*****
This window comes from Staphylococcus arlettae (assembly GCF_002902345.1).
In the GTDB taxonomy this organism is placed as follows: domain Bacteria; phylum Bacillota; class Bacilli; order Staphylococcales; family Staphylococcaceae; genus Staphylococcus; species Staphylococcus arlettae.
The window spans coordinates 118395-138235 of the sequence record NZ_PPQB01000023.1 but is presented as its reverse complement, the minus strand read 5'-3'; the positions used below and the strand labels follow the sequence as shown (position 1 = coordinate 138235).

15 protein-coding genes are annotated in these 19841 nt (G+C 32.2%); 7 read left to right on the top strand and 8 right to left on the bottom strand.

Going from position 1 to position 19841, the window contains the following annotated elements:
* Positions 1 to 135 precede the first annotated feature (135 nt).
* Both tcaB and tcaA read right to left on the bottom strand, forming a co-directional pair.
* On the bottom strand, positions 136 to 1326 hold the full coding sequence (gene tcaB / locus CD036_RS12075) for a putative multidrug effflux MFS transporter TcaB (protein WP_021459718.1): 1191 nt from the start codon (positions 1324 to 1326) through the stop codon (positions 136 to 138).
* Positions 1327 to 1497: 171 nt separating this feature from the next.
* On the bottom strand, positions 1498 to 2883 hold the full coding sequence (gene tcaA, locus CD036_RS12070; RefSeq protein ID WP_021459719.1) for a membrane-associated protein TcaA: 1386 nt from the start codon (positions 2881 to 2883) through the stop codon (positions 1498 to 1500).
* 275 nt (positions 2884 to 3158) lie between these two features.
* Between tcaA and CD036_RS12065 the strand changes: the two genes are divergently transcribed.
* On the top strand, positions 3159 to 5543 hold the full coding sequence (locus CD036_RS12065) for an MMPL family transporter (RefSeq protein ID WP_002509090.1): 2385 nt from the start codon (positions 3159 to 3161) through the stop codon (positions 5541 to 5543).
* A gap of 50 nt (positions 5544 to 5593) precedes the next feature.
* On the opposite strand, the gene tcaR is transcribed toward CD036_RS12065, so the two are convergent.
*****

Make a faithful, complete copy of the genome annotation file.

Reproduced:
This window comes from Staphylococcus arlettae (assembly GCF_002902345.1).
In the GTDB taxonomy this organism is placed as follows: domain Bacteria; phylum Bacillota; class Bacilli; order Staphylococcales; family Staphylococcaceae; genus Staphylococcus; species Staphylococcus arlettae.
The window spans coordinates 118395-138235 of the sequence record NZ_PPQB01000023.1 but is presented as its reverse complement, the minus strand read 5'-3'; the positions used below and the strand labels follow the sequence as shown (position 1 = coordinate 138235).

15 protein-coding genes are annotated in these 19841 nt (G+C 32.2%); 7 read left to right on the top strand and 8 right to left on the bottom strand.

Going from position 1 to position 19841, the window contains the following annotated elements:
* Positions 1 to 135 precede the first annotated feature (135 nt).
* Both tcaB and tcaA read right to left on the bottom strand, forming a co-directional pair.
* On the bottom strand, positions 136 to 1326 hold the full coding sequence (gene tcaB / locus CD036_RS12075) for a putative multidrug effflux MFS transporter TcaB (protein WP_021459718.1): 1191 nt from the start codon (positions 1324 to 1326) through the stop codon (positions 136 to 138).
* Positions 1327 to 1497: 171 nt separating this feature from the next.
* On the bottom strand, positions 1498 to 2883 hold the full coding sequence (gene tcaA, locus CD036_RS12070; RefSeq protein ID WP_021459719.1) for a membrane-associated protein TcaA: 1386 nt from the start codon (positions 2881 to 2883) through the stop codon (positions 1498 to 1500).
* 275 nt (positions 2884 to 3158) lie between these two features.
* Between tcaA and CD036_RS12065 the strand changes: the two genes are divergently transcribed.
* On the top strand, positions 3159 to 5543 hold the full coding sequence (locus CD036_RS12065) for an MMPL family transporter (RefSeq protein ID WP_002509090.1): 2385 nt from the start codon (positions 3159 to 3161) through the stop codon (positions 5541 to 5543).
* A gap of 50 nt (positions 5544 to 5593) precedes the next feature.
* On the opposite strand, the gene tcaR is transcribed toward CD036_RS12065, so the two are convergent.